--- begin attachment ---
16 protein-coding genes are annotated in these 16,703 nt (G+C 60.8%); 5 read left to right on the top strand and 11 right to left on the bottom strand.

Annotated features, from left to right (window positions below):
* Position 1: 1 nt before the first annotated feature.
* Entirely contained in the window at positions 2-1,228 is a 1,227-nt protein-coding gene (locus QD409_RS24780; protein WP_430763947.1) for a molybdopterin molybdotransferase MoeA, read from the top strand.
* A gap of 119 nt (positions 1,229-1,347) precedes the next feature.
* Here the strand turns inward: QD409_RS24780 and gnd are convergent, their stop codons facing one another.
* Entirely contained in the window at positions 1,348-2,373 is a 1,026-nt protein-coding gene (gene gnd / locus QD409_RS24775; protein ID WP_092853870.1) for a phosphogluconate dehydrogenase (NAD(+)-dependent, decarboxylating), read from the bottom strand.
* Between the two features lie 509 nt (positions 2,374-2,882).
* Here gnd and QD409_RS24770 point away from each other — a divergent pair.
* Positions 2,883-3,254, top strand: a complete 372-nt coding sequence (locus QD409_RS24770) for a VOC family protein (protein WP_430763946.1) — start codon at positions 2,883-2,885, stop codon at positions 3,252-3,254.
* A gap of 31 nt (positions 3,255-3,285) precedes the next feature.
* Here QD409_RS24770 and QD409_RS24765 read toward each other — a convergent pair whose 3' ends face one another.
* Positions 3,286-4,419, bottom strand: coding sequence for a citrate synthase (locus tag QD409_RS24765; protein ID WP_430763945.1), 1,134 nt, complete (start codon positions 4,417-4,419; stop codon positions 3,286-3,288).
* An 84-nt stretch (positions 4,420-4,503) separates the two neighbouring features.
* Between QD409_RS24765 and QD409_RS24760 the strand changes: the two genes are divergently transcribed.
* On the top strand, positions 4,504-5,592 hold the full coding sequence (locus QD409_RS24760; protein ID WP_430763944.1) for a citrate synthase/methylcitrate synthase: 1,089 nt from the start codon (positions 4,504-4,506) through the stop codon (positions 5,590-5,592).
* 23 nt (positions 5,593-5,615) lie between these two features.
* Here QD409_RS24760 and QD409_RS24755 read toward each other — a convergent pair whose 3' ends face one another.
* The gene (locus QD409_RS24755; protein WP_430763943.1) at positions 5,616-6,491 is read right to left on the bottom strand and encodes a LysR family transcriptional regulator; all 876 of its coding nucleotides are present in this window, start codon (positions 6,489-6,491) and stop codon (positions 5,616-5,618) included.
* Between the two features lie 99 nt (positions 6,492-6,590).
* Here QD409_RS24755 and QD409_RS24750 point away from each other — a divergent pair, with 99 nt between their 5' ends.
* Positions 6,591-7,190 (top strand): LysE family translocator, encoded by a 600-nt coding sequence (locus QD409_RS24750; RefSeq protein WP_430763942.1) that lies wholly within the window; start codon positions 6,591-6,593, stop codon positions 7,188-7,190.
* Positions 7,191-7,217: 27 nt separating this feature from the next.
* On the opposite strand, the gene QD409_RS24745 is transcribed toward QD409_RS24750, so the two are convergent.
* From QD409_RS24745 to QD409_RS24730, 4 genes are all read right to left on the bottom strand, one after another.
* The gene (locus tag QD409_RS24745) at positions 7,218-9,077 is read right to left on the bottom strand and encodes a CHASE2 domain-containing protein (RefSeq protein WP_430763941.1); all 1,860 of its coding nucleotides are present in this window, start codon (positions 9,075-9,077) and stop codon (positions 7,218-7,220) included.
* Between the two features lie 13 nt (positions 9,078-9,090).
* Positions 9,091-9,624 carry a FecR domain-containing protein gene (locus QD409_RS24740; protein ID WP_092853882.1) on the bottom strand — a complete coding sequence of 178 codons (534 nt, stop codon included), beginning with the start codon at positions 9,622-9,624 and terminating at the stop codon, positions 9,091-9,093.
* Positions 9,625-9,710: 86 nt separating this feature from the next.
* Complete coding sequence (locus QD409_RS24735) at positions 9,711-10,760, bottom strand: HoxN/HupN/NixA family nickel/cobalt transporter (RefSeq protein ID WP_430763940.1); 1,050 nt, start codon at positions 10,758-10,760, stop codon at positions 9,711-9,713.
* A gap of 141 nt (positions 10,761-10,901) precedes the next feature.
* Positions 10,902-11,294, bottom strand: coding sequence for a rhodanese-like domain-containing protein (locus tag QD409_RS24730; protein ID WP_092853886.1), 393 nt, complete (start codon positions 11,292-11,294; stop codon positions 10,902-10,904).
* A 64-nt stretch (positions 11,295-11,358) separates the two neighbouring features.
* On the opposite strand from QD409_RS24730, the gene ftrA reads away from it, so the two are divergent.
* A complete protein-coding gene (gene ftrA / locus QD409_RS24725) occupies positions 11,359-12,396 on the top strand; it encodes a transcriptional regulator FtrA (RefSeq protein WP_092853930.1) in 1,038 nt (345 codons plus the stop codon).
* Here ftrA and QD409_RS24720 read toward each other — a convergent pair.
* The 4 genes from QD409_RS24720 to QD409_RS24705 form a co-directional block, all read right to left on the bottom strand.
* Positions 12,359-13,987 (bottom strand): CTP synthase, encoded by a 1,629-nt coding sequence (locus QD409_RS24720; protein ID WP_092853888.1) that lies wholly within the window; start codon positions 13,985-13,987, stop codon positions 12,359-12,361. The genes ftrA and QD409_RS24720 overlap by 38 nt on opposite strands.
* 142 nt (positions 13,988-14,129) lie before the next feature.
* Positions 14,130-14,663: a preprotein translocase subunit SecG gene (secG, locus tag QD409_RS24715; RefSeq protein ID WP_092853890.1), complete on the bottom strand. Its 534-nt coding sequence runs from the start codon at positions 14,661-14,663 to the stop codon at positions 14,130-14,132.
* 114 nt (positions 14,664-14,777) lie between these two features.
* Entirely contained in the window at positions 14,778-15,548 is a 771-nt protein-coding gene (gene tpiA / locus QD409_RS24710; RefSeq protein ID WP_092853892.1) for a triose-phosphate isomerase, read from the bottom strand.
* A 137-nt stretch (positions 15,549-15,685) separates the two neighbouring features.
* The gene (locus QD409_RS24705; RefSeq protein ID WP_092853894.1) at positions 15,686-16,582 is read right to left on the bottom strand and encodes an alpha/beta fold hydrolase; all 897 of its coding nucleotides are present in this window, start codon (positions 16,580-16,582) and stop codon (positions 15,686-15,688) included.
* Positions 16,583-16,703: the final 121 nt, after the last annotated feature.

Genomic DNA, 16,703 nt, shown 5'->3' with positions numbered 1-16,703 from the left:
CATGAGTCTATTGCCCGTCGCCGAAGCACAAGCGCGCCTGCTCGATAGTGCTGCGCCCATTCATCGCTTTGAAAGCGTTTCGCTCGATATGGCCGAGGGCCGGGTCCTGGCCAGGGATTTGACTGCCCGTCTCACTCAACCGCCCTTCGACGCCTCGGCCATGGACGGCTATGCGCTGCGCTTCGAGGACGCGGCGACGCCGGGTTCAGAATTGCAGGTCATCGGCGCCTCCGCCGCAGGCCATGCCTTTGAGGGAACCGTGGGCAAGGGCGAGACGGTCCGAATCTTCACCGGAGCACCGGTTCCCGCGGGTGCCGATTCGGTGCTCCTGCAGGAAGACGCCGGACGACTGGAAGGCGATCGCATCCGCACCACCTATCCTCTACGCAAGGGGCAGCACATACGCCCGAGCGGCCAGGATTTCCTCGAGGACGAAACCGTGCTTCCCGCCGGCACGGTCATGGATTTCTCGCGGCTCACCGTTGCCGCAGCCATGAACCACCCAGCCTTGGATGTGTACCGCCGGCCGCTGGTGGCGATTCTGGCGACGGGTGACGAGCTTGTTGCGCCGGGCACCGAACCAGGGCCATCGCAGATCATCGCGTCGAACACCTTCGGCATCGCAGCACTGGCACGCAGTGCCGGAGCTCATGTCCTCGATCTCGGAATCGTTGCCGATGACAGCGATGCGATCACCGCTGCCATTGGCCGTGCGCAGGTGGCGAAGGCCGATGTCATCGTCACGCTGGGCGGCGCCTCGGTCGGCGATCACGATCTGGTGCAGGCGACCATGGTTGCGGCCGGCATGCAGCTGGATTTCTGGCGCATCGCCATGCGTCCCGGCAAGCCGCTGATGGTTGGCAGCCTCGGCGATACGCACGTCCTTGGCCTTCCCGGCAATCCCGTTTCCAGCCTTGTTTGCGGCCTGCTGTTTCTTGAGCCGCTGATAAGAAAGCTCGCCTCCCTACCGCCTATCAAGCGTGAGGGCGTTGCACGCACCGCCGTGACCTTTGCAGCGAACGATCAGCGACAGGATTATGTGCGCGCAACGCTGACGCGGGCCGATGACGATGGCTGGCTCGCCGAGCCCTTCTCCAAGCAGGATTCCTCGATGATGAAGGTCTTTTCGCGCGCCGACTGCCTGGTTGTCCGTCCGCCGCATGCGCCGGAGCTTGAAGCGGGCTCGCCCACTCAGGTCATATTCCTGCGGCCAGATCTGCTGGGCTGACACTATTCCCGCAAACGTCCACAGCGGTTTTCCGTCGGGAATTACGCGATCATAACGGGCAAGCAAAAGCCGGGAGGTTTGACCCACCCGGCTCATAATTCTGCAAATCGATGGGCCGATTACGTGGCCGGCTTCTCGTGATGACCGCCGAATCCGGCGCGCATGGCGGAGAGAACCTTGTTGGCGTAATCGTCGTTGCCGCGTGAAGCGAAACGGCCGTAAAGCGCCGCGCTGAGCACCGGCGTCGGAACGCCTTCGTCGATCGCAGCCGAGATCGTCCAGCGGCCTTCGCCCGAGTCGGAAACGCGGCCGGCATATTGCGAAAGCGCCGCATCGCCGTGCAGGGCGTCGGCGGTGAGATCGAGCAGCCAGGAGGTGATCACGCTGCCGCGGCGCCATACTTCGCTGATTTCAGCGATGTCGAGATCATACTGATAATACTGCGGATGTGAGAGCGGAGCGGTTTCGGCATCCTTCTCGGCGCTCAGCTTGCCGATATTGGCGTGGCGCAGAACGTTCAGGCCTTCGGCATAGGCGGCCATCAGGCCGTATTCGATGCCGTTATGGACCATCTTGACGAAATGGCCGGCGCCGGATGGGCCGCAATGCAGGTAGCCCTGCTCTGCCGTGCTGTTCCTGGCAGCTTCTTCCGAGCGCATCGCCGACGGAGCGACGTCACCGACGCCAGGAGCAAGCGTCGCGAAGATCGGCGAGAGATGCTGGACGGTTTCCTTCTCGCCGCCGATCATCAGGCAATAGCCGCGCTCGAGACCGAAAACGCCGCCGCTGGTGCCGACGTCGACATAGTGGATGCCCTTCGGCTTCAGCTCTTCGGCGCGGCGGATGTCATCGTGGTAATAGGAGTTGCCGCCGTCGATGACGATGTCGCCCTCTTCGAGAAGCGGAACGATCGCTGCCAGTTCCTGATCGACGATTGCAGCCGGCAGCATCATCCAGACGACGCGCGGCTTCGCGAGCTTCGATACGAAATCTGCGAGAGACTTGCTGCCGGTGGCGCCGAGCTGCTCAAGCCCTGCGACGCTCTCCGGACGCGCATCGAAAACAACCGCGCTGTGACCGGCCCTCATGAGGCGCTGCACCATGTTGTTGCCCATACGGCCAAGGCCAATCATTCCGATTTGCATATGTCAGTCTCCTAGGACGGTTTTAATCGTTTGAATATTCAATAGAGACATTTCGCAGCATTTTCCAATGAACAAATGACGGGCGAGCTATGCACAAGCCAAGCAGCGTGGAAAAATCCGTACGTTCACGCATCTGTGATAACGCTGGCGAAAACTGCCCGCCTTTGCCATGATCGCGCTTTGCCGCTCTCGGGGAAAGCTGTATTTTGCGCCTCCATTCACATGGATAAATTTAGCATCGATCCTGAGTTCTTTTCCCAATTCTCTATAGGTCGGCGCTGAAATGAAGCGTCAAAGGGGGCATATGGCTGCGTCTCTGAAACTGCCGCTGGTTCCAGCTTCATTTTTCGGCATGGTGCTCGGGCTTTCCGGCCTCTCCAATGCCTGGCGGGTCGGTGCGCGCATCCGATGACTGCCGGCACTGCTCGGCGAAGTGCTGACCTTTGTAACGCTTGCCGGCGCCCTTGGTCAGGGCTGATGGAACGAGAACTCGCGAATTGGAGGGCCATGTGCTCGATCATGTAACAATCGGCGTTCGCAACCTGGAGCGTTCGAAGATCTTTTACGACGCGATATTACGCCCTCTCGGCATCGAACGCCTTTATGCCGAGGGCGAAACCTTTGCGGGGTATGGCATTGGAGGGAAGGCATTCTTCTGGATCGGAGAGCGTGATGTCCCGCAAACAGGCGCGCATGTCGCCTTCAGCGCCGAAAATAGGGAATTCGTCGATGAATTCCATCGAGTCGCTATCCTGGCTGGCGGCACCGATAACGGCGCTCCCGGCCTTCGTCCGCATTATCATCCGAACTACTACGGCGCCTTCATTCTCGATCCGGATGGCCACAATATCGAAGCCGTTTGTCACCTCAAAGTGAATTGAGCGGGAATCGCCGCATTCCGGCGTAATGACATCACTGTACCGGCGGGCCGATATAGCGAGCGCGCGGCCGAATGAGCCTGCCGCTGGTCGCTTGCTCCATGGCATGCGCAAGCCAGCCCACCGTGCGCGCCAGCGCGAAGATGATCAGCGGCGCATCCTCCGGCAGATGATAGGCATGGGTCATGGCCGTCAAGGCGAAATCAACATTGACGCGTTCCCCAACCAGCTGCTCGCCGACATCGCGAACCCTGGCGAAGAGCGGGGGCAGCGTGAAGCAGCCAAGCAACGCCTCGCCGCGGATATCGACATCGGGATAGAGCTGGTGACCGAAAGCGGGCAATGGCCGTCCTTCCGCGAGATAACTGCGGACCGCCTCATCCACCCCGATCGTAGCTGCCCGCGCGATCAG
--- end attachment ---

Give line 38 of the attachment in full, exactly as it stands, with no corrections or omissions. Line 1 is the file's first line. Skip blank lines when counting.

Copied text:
* Positions 12,359-13,987 (bottom strand): CTP synthase, encoded by a 1,629-nt coding sequence (locus QD409_RS24720; protein ID WP_092853888.1) that lies wholly within the window; start codon positions 13,985-13,987, stop codon positions 12,359-12,361. The genes ftrA and QD409_RS24720 overlap by 38 nt on opposite strands.